Hypnosis and Hypnotherapy Explained ...


Does hypnosis work and what does it feel like?
by Lou Ravelle

With hypnosis we are working with the subconscious mind and this mind is located in the right side of the brain. The conscious mind is located in the left side of the brain. This is an obvious simplification of a complex system but for a simple over-view it will suffice. So let's consider the properties of these two hemispheres.

The conscious mind, the part we use during our waking day functions in a critical and logical way with the information that it processes. It does not accept information without first assessing it to decide if it is logically verifiable or 'true'. The subconscious functions in ways that seem almost the opposite of this. This mind accepts all the information it receives without unquestioningly. For the subconscious mind everything seems true.

It is this characteristic of uncritical acceptance which we can exploit in hypnotherapy to bring about changes in behaviour, banish fears or change habits.

It's important to know that the subconscious mind controls all our habits, emotion and feelings, and if we can access the subconscious and give new suggestions and ideas we can bring about the needed changes.

The hypnotist plans to 'plant' ideas in the subconscious and give suggestions that enable the desired changes. For instance one could hypnotically condition the smoker that he is now a non-smoker and that cigarettes are revolting and dangerous. One could hypnotically persuade the overweight person that they no longer enjoy bread, potatoes, rice, sweet foods etc. These new ideas can become embedded in the subconscious and lead to the desired changes.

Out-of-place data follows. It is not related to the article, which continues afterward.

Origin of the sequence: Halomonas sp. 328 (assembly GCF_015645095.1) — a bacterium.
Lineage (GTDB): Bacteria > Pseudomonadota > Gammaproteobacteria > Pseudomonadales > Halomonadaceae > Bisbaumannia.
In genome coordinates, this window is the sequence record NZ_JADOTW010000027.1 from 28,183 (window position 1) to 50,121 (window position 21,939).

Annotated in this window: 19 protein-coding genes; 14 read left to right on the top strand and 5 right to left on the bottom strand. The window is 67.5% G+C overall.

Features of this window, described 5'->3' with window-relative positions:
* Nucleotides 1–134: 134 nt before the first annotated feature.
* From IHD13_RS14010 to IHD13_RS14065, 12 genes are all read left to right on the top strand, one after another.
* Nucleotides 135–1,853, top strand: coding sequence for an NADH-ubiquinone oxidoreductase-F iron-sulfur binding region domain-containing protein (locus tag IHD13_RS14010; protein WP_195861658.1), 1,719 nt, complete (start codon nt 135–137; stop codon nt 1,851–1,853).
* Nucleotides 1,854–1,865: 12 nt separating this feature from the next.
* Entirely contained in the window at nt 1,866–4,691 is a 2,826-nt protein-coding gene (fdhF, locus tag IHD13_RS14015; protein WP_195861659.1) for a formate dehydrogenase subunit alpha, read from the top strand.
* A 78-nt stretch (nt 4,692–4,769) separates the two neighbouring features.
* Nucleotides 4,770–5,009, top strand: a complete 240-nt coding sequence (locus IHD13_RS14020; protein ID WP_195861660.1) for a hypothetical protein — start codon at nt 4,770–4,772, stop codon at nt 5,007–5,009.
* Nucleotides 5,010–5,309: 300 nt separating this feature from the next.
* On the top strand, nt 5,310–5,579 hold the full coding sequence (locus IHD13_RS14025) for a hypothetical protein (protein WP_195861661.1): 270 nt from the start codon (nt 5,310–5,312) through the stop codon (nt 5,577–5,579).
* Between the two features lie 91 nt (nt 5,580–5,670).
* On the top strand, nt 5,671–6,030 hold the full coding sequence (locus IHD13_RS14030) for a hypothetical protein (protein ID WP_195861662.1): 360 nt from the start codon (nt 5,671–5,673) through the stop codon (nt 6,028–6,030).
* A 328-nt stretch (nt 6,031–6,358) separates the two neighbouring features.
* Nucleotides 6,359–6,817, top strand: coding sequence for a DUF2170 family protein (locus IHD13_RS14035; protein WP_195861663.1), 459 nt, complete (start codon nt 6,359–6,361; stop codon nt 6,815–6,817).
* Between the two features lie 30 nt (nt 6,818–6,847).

What does Hypnosis feel like?

Hypnosis doesn't have any particular atribute of feeling and it tends to be reported differently by different people. There is no 'special' sensation or feeling that can be identified with it but there are general feeling that are reported by the majority of people that have experienced it.

After a session some people report that during the trance they felt very heavy & perhaps there was a feeling of numbness. Others say they felt like a baloon, floating & weightless. Some, not many, say that they felt nothing at all. They just had their eyes closed.

The majority of people experience time-distortion in trance. They are usually surprised to find that what seemed like five minutes of restfulness was in fact a period of 40 or 50 minutes

Most people don't realise that they have been hypnotised until they are coming out of it at the end of the session. Coming out of hypnosis is a bit like coming out of an afternoon nap or siesta. Perhaps with a sort of, “Where am I?”, feeling.

The important thing to note is that the subject has NOT been asleep, or unconscious. No, hypnosis is neither of those two things - it is a state of deep relaxation and suspension of the critical faculties, nothing else. In this state the barriers to the unconscious are down and the therapist can plant the necessary suggestions and ideas.

In my practice I always explain the above in what I call my pre-induction talk. I also say,” During the session you will be aware of everything that is going on, like the sound of my voice, passing traffic in the street etc. Because you will not be asleep and you will not be unconscious.” However, in spite of all this there is a goodly percentage of people who come out of the trance state and the very first thing they say, sometimes a bit indignantly, is, “I was aware of everything that went on - I remember everything!” Or, something like, "You didn't put me out.” They usually say this as though it were something exceptional, even though I have told them in my pre-talk that it is quite normal to be aware of everything that goes on during the trance.

Some people are nervous or apprehensive at the thought of going into hypnosis. Normally my pre-induction talk does much to alay these fears, especially when I explain that hypnosis is not a state of sleep nor unconsciousness but simply deep relaxation.

During the session some people find that they drift off and start thinking about other things that have nothing to do with the problem being treated. They may feel that they have spoiled the session through lack of concentration. In fact it doesn't matter because it was only the conscious mind that was thinking about something else but the therapist is attempting to communicate with the unconscious mind.

I always advise people that if they want to get the best out of their treatment they should just go along with and accept everything that the therapist says. Don't try to analyse what his words mean, just focus intently on them.

Lou Ravelle of www.hipno.info


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